At Home With Patty & Marc Brutten
Once known as the “Pink Lady,” the historic Canfield-Wright House was completed in 1912 for oil tycoon Charles A. Canfield. She now has a fresh coat of sunny yellow paint, marine blue awnings, and a new family in residence, Marc and Patty Brutten, real estate investors and philanthropists. “The timing was just right,” says Patty, speaking on their patio overlooking the Pacific. “We were becoming empty nesters. And our friend and real estate agent Lisa Schoelen said, ‘You know, there’s a cool house in Del Mar. You should look at it.’”
“Cool,” of course, was an understatement. The 10,000-square-foot house is on the National Register of Historic Places, and just steps from the village and beaches of Del Mar. “It was a blue day,” Patty recalls, upon seeing the house for the first time. “The views were so breathtaking.”
The Bruttens have spent the past two years updating the Mission/Revival house with the help of interior designer Warren Sheets, known for his work at the Fairmont Grand Del Mar, among other projects. “It’s more sophisticated than a beach cottage,” says Patty. “We tried to make it more casual and livable, but dressy, too.” They also wanted room for their contemporary art collection — mainly abstract expressionist works. (That proved to be challenging: the traditional wainscoted walls weren’t big enough for large format works.) “You would think we would pick a big, modern, contemporary house,” Patty reflects, “but this house is so warm and family-friendly and has so much character.” As if on cue, the couple’s two dogs chase each other around the pool: Mosley, a Greater Swiss mountain dog, and Snoopy, the Jack Russell “terrorist,” as they call him.
The Bruttens, who love to entertain, added a brick patio, limestone coping around the pool, and a poolside trellis for alfresco dining. A rock-lined fire pit on the terrace provides warmth on chilly summer nights. They also renovated the outdoor kitchen with white cabinets and a gray granite island, where the grill is big enough to cook for a crowd. There is also a garden off the morning room/kitchen with fruit trees, raised beds, and even chickens. The result of the Bruttens’ efforts is a fresh, modern look that stays true to the home’s historic roots.
Now more than a century old, the house was a second home for Canfield, who struck it very rich when he and business partner Edward L. Doheny drilled the first successful gusher in Los Angeles, and later, in Mexico. There was more money to be made in real estate. Canfield formed land development companies with such partners as Henry E. Huntingon, helping to establish not only Del Mar, but also Beverly Hills.
Architect John C. Austin designed Canfield’s hilltop mansion in Del Mar, as well as the Stratford Inn, which later became the Hotel Del Mar, a favorite for locals and Hollywood celebrities, now the site of L’Auberge Del Mar. Austin became famous for such iconic Los Angeles landmarks as City Hall, the Shrine Auditorium, and Griffith Observatory.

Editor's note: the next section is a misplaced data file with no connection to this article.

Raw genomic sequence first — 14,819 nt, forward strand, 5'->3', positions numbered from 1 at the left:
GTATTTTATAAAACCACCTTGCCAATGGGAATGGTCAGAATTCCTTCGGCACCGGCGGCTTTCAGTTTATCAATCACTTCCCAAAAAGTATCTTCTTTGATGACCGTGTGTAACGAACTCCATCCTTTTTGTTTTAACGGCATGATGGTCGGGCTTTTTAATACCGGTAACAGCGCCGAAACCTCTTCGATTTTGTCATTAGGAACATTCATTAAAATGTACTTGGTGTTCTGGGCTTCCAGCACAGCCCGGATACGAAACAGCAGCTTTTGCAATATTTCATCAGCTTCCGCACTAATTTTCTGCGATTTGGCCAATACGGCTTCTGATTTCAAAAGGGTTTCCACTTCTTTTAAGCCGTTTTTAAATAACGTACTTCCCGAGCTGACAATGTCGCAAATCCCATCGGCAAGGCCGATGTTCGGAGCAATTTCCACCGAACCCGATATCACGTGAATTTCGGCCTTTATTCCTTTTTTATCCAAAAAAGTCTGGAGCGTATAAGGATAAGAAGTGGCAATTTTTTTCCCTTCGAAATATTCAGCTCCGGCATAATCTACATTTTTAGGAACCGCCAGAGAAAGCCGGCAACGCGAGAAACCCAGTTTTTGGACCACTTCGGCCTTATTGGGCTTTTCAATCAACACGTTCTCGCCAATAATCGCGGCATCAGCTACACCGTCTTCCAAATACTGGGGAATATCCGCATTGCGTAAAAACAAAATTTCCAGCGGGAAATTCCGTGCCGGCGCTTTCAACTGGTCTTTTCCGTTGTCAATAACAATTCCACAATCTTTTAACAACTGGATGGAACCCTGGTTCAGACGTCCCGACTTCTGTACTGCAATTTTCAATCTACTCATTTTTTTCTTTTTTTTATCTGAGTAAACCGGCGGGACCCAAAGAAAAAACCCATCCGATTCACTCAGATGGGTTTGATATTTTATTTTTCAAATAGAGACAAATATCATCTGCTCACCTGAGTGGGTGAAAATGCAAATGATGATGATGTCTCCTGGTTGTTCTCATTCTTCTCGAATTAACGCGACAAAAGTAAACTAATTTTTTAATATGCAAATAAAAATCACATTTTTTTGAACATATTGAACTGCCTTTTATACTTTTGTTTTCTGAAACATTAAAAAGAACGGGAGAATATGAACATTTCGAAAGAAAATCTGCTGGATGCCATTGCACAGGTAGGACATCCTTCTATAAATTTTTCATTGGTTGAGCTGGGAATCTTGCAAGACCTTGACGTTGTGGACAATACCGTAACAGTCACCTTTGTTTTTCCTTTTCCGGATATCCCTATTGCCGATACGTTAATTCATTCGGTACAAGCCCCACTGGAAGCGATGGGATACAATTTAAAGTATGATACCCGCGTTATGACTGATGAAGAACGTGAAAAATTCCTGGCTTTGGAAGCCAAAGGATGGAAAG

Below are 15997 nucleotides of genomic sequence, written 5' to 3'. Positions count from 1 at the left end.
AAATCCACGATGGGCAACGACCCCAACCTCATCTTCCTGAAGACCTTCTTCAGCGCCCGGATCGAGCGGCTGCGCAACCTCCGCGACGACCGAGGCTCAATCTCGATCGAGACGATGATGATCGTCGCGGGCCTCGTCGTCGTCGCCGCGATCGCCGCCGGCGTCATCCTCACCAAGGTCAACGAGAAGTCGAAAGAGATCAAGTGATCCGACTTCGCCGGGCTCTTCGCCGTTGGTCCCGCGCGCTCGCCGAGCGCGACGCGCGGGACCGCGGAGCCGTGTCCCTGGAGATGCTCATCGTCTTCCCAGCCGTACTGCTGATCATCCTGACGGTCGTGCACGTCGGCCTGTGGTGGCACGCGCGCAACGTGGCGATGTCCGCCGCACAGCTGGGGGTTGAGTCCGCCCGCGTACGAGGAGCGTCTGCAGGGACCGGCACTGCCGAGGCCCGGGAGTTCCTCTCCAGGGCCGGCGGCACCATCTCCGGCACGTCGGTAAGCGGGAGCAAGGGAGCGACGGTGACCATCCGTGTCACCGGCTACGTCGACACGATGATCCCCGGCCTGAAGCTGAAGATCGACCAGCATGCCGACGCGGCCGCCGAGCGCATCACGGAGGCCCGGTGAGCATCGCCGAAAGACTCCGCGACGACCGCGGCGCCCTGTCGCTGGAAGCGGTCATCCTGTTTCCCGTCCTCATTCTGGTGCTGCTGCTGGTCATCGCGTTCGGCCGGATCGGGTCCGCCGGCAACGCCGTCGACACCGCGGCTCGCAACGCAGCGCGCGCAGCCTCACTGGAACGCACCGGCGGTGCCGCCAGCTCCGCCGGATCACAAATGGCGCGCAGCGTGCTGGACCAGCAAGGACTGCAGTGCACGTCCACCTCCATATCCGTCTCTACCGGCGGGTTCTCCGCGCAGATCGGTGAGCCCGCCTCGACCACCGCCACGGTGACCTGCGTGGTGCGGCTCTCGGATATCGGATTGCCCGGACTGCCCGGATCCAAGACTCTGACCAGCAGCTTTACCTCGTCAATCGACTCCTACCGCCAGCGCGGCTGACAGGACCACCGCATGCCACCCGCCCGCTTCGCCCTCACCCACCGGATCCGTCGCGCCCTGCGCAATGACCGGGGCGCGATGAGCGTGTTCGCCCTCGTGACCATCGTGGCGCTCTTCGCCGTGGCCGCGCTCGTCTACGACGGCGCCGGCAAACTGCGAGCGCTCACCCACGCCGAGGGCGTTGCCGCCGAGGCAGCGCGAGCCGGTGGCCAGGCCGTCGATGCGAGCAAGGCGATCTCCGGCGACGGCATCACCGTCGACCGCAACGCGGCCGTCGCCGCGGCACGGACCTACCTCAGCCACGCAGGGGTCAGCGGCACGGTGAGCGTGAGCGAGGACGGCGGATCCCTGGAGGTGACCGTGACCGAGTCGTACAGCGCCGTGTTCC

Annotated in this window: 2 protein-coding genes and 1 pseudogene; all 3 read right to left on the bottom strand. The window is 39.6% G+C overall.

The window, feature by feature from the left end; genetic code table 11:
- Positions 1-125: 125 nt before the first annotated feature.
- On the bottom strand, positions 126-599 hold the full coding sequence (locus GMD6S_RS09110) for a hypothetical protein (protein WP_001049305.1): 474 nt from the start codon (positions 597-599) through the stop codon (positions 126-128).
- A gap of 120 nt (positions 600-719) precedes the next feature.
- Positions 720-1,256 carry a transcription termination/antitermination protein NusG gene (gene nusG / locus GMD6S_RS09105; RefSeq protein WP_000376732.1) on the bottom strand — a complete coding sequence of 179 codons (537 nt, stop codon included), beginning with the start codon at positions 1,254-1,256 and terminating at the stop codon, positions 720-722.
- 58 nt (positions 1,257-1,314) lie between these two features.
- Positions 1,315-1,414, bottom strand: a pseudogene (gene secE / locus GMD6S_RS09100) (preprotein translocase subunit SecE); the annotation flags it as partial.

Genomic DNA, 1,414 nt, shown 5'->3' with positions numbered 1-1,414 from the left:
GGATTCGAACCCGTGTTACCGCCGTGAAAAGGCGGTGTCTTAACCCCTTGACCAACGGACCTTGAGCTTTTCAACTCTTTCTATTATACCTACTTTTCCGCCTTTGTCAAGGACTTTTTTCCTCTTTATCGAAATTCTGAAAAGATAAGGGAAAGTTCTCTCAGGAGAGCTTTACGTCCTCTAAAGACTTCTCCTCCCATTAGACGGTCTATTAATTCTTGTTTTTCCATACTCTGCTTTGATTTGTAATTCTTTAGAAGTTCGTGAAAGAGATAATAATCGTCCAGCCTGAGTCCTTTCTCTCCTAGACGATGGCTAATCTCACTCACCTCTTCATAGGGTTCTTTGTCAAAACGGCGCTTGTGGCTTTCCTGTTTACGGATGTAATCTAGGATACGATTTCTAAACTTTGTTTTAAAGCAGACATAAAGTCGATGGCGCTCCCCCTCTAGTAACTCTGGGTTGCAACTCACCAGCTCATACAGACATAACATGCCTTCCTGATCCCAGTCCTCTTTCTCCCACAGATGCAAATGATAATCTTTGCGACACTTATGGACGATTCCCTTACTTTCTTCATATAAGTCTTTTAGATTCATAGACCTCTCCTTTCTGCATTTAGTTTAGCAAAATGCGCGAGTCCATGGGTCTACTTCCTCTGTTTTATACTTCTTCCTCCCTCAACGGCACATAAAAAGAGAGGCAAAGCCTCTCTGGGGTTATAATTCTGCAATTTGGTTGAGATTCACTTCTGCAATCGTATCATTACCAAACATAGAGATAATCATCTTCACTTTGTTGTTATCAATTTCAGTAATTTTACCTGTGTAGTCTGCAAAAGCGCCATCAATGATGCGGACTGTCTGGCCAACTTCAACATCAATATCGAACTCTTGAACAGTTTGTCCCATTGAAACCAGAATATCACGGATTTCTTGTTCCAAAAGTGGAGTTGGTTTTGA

But Canfield died soon after the home was completed, and his estate later sold it to Los Angeles developer Gilbert Solomon Wright, who lived there for 18 years. A subsequent owner divided the house into rental apartments and painted it bright pink. By the turn of this century, the grand old house had fallen into disrepair; its once well-tended grounds were overgrown. The “Pink Lady,” despite her great architectural bones — was showing her age.
Developer Bill Davidson, who once lived across the street, saved the house from the wrecking ball, restoring it rather than tearing it down, as a new owner had proposed. When plans were submitted to demolish the down-at-the-heels property and build a more modern home, Del Mar residents James and Nancy Schibanoff led efforts to preserve a piece of the town’s architectural history. Davidson bought the house in 2002, and spent four years obtaining permits and restoring it with the help of architect Douglas Marshfield, in keeping with historic preservation guidelines. He subsequently sold it to developer Doug Allred and his wife, Ann, who made additional improvements.
The home had a recent coming out party of sorts, when the Bruttens provided the venue for Wine, Women and Shoes, the annual fundraiser to benefit Voices for Children. The nonprofit provides CASAs (court-appointed special advocates) and other services for foster children. The event, which featured a fashion show on the lawn and a wine tasting and boutiques by the pool, raised a record $300,000. “It’s been so great for the kids in foster care to have a mentor and someone outside the home to be an advocate for them,” says Patty. Voices is just one of the charities that the Bruttens have generously funded.
Called “iPod Patty” at San Pasqual Academy, Patty (and Marc) are known for giving annual techie gifts at Christmas to foster teens. Mark also loves “Secret Santa” ride-alongs with the San Diego County Sheriff’s Department, providing unexpected presents to the needy. The Brutten Family Foundation focuses on children and the environment, and is now working with the San Diego Foundation on a Web site, “Take a Hike San Diego,” a guide to the county’s trail system.
The couple, who also own LuckyJack Farm, a 16-stall barn and training facility in Rancho Santa Fe, are accomplished equestrians and founding members of the San Diego Polo Club. Patty is now obsessed with the sport of hunters and jumpers, riding six days a week, while Marc, a black belt and former world jiu jitsu champion, continues to train.
“It’s glorious living here,” says Marc of the couple’s Del Mar home, where the old is new again, where the modern melds with history. “We made this older-feeling home fresh and crisp,” adds Patty. We can’t help but think that the former “Pink Lady” loves her makeover. ANDREA NAVERSEN